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COVID-19 isn't the only factor in market turmoil

By Chen Huafeng | China Daily Global | Updated: 2020-04-09 08:49
The final numbers of the day are displayed above the floor of the New York Stock Exchange (NYSE) stands empty as the building prepares to close indefinitely due to the coronavirus disease (COVID-19) outbreak in New York, March 20, 2020. [Photo/Agencies]

Global financial markets, especially those in Europe and the United States, have gone through turmoil, and COVID-19 was the trigger.

There are three reasons for the turmoil, with the first being the novel coronavirus outbreak. The second is the oil price crash, which followed the collapse of negotiations between countries in the Middle East and Russia. Low oil prices tend to lower pressure on inflation rates as well as interest rates.

The third reason is that stock markets, especially US stocks, had experienced a bull run for 11 years, and their valuation ratios were at a relatively high level.

The S&P 500 Index, the stock market index that measures the performance of 500 large companies listed on stock exchanges in the US, has more than tripled, from around 750 points in 2009 to about 3,300 early this year.

The valuation ratios of US stocks were at their 90th percentile historically. US investor Warren Buffett's company underperformed on the S&P 500 in 2019. He had found it difficult to spot good stocks that were undervalued.

After Buffett's company had underperformed on the S&P 500 in 1999, US stocks had experienced a bearish trend.

There are two scenarios in such a market: optimistic and pessimistic. In an optimistic scenario, the market will be typically bearish, which means it would drop by about one-third. On March 23, the S&P 500 closed at 2,237, a drop of almost one-third from the highest level.

In a pessimistic scenario, the drop might be even steeper.

A part of the decline was caused by the fact that many people and governments initially overlooked the threat of COVID-19.

However, that situation has largely changed. Some states in the US have now declared a state of emergency.

With governments of various countries having paid adequate attention, eventually there will be a way to contain the outbreak. We have already seen relatively successful cases of control in China and Singapore.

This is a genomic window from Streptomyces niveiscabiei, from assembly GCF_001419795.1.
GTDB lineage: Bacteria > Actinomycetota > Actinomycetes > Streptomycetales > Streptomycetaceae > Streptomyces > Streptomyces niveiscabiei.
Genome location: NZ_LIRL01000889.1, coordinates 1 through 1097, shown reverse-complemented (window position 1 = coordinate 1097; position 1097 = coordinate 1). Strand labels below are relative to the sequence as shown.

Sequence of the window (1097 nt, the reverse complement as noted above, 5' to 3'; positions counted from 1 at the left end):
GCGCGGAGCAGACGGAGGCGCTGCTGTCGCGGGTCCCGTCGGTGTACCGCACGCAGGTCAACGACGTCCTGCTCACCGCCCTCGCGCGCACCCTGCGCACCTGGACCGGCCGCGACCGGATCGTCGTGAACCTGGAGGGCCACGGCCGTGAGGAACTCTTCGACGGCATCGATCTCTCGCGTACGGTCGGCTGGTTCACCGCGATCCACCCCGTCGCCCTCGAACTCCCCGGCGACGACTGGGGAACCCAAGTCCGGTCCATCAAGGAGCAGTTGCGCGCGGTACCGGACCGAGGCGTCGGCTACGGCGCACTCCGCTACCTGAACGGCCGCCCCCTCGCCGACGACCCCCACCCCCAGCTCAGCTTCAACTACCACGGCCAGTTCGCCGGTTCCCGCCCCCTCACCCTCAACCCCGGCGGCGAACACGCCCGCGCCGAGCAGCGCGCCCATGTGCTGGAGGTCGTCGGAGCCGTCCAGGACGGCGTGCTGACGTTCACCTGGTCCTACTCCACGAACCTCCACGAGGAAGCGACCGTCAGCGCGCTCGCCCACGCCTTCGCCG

It seems that wearing masks, quarantining of patients with mild or no symptoms, and relentless testing have played an important role in combating the virus in China.

While there is no cure or vaccine at the moment, we have seen reports of successful use of certain drugs and progress on the vaccine front.

However, the impact of COVID-19 is more likely to be a short-term one. It is hard to believe it can cause permanent damage to more than 30 percent of the world's economy.

Compared with the foreign stock markets, the Chinese stock market valuation is at a relatively low level, probably due to deleveraging in the past few years.

This means that A shares-shares of companies based on the Chinese mainland and traded on two Chinese stock exchanges, Shanghai and Shenzhen-are more resilient than those on other stock markets, and the risk of a sharp decline is relatively small.

In a pessimist scenario, the Shanghai Stock Exchange Index could fall to around 2,500 points, but the room for decline is relatively small.

On the bond market, the interest rates in the US are at a low level not only in the short term, but also in the medium and long term, and there is limited room for operating monetary policy.

We are in a situation that has not been seen for decades. The market turmoil has reflected that.

While things might get worse before they get better, we need to keep in mind that we have emerged from all bear markets in the past, and this time won't be different.

The author is a professor of finance at Fudan University's Fanhai International School of Finance.The views do not necessarily reflect those of China Daily.

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